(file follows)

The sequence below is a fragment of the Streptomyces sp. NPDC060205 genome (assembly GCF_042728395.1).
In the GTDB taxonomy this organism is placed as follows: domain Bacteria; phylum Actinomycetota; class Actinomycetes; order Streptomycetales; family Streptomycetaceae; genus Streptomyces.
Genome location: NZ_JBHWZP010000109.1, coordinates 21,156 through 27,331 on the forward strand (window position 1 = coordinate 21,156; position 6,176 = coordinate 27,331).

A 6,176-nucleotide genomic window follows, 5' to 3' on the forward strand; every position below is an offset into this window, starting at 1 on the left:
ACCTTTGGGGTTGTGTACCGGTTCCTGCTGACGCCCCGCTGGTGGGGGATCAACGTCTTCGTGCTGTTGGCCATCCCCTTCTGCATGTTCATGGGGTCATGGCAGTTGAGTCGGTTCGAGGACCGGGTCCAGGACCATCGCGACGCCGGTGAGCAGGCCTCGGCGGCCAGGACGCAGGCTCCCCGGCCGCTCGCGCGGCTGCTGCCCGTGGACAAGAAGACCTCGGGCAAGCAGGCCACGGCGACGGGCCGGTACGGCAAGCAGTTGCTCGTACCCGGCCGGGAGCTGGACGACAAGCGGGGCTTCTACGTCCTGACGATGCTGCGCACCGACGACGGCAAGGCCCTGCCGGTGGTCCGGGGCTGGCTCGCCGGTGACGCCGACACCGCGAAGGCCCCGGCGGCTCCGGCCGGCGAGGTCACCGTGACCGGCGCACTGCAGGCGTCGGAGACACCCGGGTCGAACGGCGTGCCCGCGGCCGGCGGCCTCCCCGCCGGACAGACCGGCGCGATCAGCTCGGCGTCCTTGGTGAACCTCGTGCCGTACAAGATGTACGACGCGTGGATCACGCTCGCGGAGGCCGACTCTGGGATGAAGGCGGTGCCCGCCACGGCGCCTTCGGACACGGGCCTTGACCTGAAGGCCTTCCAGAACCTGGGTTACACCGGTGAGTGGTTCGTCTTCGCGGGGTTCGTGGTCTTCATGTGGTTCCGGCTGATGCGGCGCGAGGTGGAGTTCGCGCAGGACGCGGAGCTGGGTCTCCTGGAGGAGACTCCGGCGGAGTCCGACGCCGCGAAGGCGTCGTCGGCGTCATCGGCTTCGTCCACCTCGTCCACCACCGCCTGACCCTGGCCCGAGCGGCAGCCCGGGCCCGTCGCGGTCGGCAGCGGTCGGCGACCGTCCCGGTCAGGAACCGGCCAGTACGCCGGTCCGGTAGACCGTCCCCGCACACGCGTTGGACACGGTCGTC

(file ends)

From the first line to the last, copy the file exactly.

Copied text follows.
The sequence below is a fragment of the Streptomyces sp. NPDC060205 genome (assembly GCF_042728395.1).
In the GTDB taxonomy this organism is placed as follows: domain Bacteria; phylum Actinomycetota; class Actinomycetes; order Streptomycetales; family Streptomycetaceae; genus Streptomyces.
Genome location: NZ_JBHWZP010000109.1, coordinates 21,156 through 27,331 on the forward strand (window position 1 = coordinate 21,156; position 6,176 = coordinate 27,331).

A 6,176-nucleotide genomic window follows, 5' to 3' on the forward strand; every position below is an offset into this window, starting at 1 on the left:
ACCTTTGGGGTTGTGTACCGGTTCCTGCTGACGCCCCGCTGGTGGGGGATCAACGTCTTCGTGCTGTTGGCCATCCCCTTCTGCATGTTCATGGGGTCATGGCAGTTGAGTCGGTTCGAGGACCGGGTCCAGGACCATCGCGACGCCGGTGAGCAGGCCTCGGCGGCCAGGACGCAGGCTCCCCGGCCGCTCGCGCGGCTGCTGCCCGTGGACAAGAAGACCTCGGGCAAGCAGGCCACGGCGACGGGCCGGTACGGCAAGCAGTTGCTCGTACCCGGCCGGGAGCTGGACGACAAGCGGGGCTTCTACGTCCTGACGATGCTGCGCACCGACGACGGCAAGGCCCTGCCGGTGGTCCGGGGCTGGCTCGCCGGTGACGCCGACACCGCGAAGGCCCCGGCGGCTCCGGCCGGCGAGGTCACCGTGACCGGCGCACTGCAGGCGTCGGAGACACCCGGGTCGAACGGCGTGCCCGCGGCCGGCGGCCTCCCCGCCGGACAGACCGGCGCGATCAGCTCGGCGTCCTTGGTGAACCTCGTGCCGTACAAGATGTACGACGCGTGGATCACGCTCGCGGAGGCCGACTCTGGGATGAAGGCGGTGCCCGCCACGGCGCCTTCGGACACGGGCCTTGACCTGAAGGCCTTCCAGAACCTGGGTTACACCGGTGAGTGGTTCGTCTTCGCGGGGTTCGTGGTCTTCATGTGGTTCCGGCTGATGCGGCGCGAGGTGGAGTTCGCGCAGGACGCGGAGCTGGGTCTCCTGGAGGAGACTCCGGCGGAGTCCGACGCCGCGAAGGCGTCGTCGGCGTCATCGGCTTCGTCCACCTCGTCCACCACCGCCTGACCCTGGCCCGAGCGGCAGCCCGGGCCCGTCGCGGTCGGCAGCGGTCGGCGACCGTCCCGGTCAGGAACCGGCCAGTACGCCGGTCCGGTAGACCGTCCCCGCACACGCGTTGGACACGGTCGTC